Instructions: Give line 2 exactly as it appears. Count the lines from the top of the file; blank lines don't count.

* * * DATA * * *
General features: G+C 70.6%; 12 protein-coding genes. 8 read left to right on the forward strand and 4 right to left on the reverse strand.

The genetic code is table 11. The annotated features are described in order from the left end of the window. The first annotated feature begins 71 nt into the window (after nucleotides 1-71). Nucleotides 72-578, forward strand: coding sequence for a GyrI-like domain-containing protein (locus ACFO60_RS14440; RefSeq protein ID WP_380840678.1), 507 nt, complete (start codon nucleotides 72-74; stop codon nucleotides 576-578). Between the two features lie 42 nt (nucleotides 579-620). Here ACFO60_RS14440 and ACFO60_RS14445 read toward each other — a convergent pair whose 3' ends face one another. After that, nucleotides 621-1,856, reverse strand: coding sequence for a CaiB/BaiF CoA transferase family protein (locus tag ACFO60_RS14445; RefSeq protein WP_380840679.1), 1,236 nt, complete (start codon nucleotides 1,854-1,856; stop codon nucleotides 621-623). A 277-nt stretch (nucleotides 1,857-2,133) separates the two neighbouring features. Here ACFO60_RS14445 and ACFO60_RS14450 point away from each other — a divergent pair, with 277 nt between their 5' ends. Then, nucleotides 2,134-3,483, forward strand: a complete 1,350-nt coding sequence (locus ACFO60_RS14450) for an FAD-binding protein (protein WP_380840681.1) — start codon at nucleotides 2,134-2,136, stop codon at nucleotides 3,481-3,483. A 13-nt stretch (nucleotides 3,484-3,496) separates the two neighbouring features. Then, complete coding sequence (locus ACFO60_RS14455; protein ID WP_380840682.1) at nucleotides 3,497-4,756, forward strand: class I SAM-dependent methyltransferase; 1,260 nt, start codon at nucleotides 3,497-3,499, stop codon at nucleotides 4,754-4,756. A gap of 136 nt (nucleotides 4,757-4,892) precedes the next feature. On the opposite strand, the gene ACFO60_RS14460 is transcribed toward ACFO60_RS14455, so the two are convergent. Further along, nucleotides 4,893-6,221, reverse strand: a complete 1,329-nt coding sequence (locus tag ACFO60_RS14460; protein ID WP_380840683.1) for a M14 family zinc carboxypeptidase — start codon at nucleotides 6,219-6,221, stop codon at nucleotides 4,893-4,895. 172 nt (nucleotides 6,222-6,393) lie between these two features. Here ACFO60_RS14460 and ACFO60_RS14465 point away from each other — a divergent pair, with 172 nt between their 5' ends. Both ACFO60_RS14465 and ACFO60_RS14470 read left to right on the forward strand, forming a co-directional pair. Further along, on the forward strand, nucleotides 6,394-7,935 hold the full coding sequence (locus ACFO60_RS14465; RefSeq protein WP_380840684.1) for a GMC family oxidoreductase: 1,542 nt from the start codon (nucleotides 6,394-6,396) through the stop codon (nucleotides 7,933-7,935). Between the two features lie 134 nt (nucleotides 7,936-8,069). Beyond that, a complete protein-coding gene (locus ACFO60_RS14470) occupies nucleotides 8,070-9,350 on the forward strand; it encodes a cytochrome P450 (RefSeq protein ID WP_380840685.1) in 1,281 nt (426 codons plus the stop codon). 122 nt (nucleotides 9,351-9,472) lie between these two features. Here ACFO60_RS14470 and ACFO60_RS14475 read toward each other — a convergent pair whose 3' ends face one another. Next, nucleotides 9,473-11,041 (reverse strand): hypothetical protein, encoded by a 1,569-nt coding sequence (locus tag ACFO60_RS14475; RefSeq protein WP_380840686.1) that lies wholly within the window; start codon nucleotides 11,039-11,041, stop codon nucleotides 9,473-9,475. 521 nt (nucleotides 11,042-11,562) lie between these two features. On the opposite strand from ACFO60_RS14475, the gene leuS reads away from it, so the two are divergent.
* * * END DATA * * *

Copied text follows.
The genetic code is table 11. The annotated features are described in order from the left end of the window. The first annotated feature begins 71 nt into the window (after nucleotides 1-71). Nucleotides 72-578, forward strand: coding sequence for a GyrI-like domain-containing protein (locus ACFO60_RS14440; RefSeq protein ID WP_380840678.1), 507 nt, complete (start codon nucleotides 72-74; stop codon nucleotides 576-578). Between the two features lie 42 nt (nucleotides 579-620). Here ACFO60_RS14440 and ACFO60_RS14445 read toward each other — a convergent pair whose 3' ends face one another. After that, nucleotides 621-1,856, reverse strand: coding sequence for a CaiB/BaiF CoA transferase family protein (locus tag ACFO60_RS14445; RefSeq protein WP_380840679.1), 1,236 nt, complete (start codon nucleotides 1,854-1,856; stop codon nucleotides 621-623). A 277-nt stretch (nucleotides 1,857-2,133) separates the two neighbouring features. Here ACFO60_RS14445 and ACFO60_RS14450 point away from each other — a divergent pair, with 277 nt between their 5' ends. Then, nucleotides 2,134-3,483, forward strand: a complete 1,350-nt coding sequence (locus ACFO60_RS14450) for an FAD-binding protein (protein WP_380840681.1) — start codon at nucleotides 2,134-2,136, stop codon at nucleotides 3,481-3,483. A 13-nt stretch (nucleotides 3,484-3,496) separates the two neighbouring features. Then, complete coding sequence (locus ACFO60_RS14455; protein ID WP_380840682.1) at nucleotides 3,497-4,756, forward strand: class I SAM-dependent methyltransferase; 1,260 nt, start codon at nucleotides 3,497-3,499, stop codon at nucleotides 4,754-4,756. A gap of 136 nt (nucleotides 4,757-4,892) precedes the next feature. On the opposite strand, the gene ACFO60_RS14460 is transcribed toward ACFO60_RS14455, so the two are convergent. Further along, nucleotides 4,893-6,221, reverse strand: a complete 1,329-nt coding sequence (locus tag ACFO60_RS14460; protein ID WP_380840683.1) for a M14 family zinc carboxypeptidase — start codon at nucleotides 6,219-6,221, stop codon at nucleotides 4,893-4,895. 172 nt (nucleotides 6,222-6,393) lie between these two features. Here ACFO60_RS14460 and ACFO60_RS14465 point away from each other — a divergent pair, with 172 nt between their 5' ends. Both ACFO60_RS14465 and ACFO60_RS14470 read left to right on the forward strand, forming a co-directional pair. Further along, on the forward strand, nucleotides 6,394-7,935 hold the full coding sequence (locus ACFO60_RS14465; RefSeq protein WP_380840684.1) for a GMC family oxidoreductase: 1,542 nt from the start codon (nucleotides 6,394-6,396) through the stop codon (nucleotides 7,933-7,935). Between the two features lie 134 nt (nucleotides 7,936-8,069). Beyond that, a complete protein-coding gene (locus ACFO60_RS14470) occupies nucleotides 8,070-9,350 on the forward strand; it encodes a cytochrome P450 (RefSeq protein ID WP_380840685.1) in 1,281 nt (426 codons plus the stop codon). 122 nt (nucleotides 9,351-9,472) lie between these two features. Here ACFO60_RS14470 and ACFO60_RS14475 read toward each other — a convergent pair whose 3' ends face one another. Next, nucleotides 9,473-11,041 (reverse strand): hypothetical protein, encoded by a 1,569-nt coding sequence (locus tag ACFO60_RS14475; RefSeq protein WP_380840686.1) that lies wholly within the window; start codon nucleotides 11,039-11,041, stop codon nucleotides 9,473-9,475. 521 nt (nucleotides 11,042-11,562) lie between these two features. On the opposite strand from ACFO60_RS14475, the gene leuS reads away from it, so the two are divergent.